to the right of the door to find a white marble bust of Felipe V.

Guard Room

The fine inlaid stone table in this room is important to Spaniards because it was here, in 1985, that the king signed the treaty finalizing Spain’s entry into the European Union.

the fresco by Tiepolo, Venus, and Vulcan.

Rooms of Carlos III

Carlos III spent his formative years in Italy. He then refers to Trajan and Hadrian, two Roman Emperors born in Spain.

Gasparini Room

The entire room is designed, top to bottom, as a single gold-green-pink ensemble: from the frescoed ceiling to the painted stucco figures, silk-embroidered walls, chandelier, furniture, and multicolored marble floor. Each marble was quarried in and therefore represents, a different region of Spain. Birds overhead spread their wings, vines sprout, and fruit bulges from the surface. With curlicues everywhere (including their reflection in the mirrors), the room dazzles the eye and mind. It’s a triumph of the Rococo style, with exotic motifs such as the Chinese people sculpted into the corners of the ceiling. (These figures, like many in the palace, were formed from stucco, or wet plaster.) The fabric gracing the walls was recently restored. Sixty people spent three years replacing the rotten silk fabric and then embroidering back on the silver, silk, and gold threads. (Steves, Rick. Rick Steves Spain 2016 (Kindle Locations 8481-8487). Avalon Publishing. Kindle Edition.)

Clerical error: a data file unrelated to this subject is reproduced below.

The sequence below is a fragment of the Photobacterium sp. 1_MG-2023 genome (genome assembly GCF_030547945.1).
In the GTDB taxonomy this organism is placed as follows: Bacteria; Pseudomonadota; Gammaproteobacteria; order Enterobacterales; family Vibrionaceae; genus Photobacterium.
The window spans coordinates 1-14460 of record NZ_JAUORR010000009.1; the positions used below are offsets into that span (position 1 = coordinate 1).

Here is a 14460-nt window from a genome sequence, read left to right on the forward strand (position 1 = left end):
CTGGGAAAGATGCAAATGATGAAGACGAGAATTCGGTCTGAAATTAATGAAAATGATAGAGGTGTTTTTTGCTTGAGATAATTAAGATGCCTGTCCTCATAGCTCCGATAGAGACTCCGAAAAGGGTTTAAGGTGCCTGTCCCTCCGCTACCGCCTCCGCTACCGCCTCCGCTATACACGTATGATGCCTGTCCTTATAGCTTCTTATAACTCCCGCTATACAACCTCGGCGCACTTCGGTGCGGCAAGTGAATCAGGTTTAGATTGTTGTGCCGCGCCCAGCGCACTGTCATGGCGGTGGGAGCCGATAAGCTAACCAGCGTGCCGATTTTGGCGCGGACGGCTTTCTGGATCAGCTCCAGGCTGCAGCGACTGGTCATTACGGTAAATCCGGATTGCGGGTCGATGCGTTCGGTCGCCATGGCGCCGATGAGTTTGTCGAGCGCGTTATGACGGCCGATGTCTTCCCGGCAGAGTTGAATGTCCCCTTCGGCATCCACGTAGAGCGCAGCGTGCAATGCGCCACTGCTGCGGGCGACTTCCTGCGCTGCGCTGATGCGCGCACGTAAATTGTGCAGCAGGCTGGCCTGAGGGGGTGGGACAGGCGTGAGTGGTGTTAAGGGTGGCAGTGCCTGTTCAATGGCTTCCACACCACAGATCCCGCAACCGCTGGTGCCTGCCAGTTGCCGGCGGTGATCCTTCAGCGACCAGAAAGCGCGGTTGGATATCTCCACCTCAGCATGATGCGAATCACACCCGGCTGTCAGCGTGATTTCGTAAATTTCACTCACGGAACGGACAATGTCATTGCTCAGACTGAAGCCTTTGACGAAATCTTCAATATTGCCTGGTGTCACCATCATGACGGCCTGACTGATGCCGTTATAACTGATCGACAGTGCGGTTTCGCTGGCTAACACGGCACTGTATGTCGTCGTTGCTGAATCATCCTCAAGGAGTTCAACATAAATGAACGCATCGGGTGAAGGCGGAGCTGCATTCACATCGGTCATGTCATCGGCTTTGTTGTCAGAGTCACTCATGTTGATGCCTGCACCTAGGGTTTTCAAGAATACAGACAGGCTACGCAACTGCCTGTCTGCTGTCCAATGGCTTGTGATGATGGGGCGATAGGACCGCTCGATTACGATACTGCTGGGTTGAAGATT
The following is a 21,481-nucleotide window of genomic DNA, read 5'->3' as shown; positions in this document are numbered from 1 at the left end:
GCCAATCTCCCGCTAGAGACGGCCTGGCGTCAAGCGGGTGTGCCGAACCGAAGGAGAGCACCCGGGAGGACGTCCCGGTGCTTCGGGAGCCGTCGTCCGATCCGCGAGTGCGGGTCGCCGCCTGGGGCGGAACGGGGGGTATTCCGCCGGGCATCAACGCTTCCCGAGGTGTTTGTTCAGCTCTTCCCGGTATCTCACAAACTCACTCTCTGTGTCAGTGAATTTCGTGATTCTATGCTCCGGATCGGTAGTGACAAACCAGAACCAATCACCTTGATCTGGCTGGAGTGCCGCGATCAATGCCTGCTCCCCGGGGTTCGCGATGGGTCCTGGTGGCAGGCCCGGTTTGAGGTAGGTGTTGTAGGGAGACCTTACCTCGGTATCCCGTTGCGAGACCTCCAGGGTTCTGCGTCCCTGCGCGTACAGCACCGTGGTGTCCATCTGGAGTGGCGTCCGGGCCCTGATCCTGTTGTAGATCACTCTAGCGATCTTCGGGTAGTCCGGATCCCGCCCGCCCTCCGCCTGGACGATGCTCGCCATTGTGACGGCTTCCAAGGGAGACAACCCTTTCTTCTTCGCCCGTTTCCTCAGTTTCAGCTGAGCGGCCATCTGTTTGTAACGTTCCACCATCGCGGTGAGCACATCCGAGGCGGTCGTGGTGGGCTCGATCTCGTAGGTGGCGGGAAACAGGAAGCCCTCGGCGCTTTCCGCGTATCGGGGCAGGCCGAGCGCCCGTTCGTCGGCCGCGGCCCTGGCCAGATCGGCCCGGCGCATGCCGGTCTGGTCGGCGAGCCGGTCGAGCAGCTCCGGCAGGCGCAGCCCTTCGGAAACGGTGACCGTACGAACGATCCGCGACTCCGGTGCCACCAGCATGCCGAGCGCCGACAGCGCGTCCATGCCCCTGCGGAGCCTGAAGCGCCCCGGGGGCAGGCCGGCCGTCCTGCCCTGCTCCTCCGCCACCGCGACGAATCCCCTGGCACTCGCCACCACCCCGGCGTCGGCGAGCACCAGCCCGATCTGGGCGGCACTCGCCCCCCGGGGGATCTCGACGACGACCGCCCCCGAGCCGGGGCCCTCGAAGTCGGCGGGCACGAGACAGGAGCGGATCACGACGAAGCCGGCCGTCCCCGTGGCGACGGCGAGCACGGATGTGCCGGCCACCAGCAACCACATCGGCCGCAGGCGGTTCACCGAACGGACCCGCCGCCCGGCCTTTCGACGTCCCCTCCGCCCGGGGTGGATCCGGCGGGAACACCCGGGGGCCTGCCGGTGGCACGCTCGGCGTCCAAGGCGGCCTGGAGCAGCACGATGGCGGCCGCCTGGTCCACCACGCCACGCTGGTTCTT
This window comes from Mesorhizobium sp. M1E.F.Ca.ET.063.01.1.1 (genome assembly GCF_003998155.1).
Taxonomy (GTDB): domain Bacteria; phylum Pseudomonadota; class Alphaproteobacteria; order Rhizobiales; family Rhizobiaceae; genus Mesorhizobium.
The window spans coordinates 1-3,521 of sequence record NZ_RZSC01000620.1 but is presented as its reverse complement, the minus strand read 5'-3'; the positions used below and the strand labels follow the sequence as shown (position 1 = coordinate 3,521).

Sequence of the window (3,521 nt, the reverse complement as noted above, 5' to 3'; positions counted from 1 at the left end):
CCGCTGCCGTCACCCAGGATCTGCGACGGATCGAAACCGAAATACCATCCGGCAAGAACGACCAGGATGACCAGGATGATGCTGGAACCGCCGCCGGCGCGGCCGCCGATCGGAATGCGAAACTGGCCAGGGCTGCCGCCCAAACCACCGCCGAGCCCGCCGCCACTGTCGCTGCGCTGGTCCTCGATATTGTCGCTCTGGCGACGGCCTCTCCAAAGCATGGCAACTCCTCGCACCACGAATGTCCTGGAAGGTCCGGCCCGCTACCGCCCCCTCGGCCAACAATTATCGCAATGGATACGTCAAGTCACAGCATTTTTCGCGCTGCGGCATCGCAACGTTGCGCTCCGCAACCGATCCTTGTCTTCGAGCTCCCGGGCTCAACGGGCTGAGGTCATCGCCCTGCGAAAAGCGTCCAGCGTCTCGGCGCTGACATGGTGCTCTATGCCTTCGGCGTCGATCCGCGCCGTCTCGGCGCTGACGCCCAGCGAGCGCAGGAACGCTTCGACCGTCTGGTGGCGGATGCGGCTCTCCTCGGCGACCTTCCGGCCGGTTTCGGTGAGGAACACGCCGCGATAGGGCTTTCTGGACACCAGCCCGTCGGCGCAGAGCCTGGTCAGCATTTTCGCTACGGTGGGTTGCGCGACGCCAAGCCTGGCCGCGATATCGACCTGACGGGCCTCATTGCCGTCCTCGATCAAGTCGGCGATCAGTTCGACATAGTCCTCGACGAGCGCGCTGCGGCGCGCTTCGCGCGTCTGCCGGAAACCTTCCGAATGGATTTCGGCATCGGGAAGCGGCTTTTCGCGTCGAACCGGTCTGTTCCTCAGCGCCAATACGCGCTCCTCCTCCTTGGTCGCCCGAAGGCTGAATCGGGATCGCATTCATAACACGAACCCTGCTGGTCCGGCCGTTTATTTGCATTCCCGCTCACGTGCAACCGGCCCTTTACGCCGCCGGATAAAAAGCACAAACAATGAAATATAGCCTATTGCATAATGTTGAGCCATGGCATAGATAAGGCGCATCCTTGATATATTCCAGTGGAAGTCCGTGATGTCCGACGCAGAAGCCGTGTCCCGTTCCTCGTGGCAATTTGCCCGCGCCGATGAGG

Queen’s Apartment or Banquet Hall

Formerly the queen’s apartments under Carlos III, the three rooms were converted into a banquet hall by Alfonso XII in 1879 and completed in 1885. The three ceiling frescoes remained though, Dawn in Her Chariot by Raphael Mengs, Christopher Columbus Offering the New World to the Catholic Monarchs by Alejandro González Velázquez, and Boabdil Giving the Keys to Granada to the Catholic Monarchs by Francisco Bayeu y Subías.

Carlos III Bedroom: 

Carlos III died here in his bed in 1788. His grandson, Ferdinand VII, redid the room to honor the great man. The room’s blue color scheme recalls the blue-clad monks of Carlos III’s religious order. A portrait of Carlos III (in blue) hangs on the wall. The ceiling fresco shows Carlos III establishing his order, with its various (female) Virtues. At the base of the ceiling (near the harp player) find the baby in his mother’s arms— that would be Ferdy himself, the long-sought male heir, preparing to continue Carlos III’s dynasty. The chandelier is in the shape of the fleur-de-lis (the symbol of the Bourbon family) capped with a Spanish crown. (Steves, Rick. Rick Steves Spain 2016 (Kindle Locations 8501-8506). Avalon Publishing. Kindle Edition. )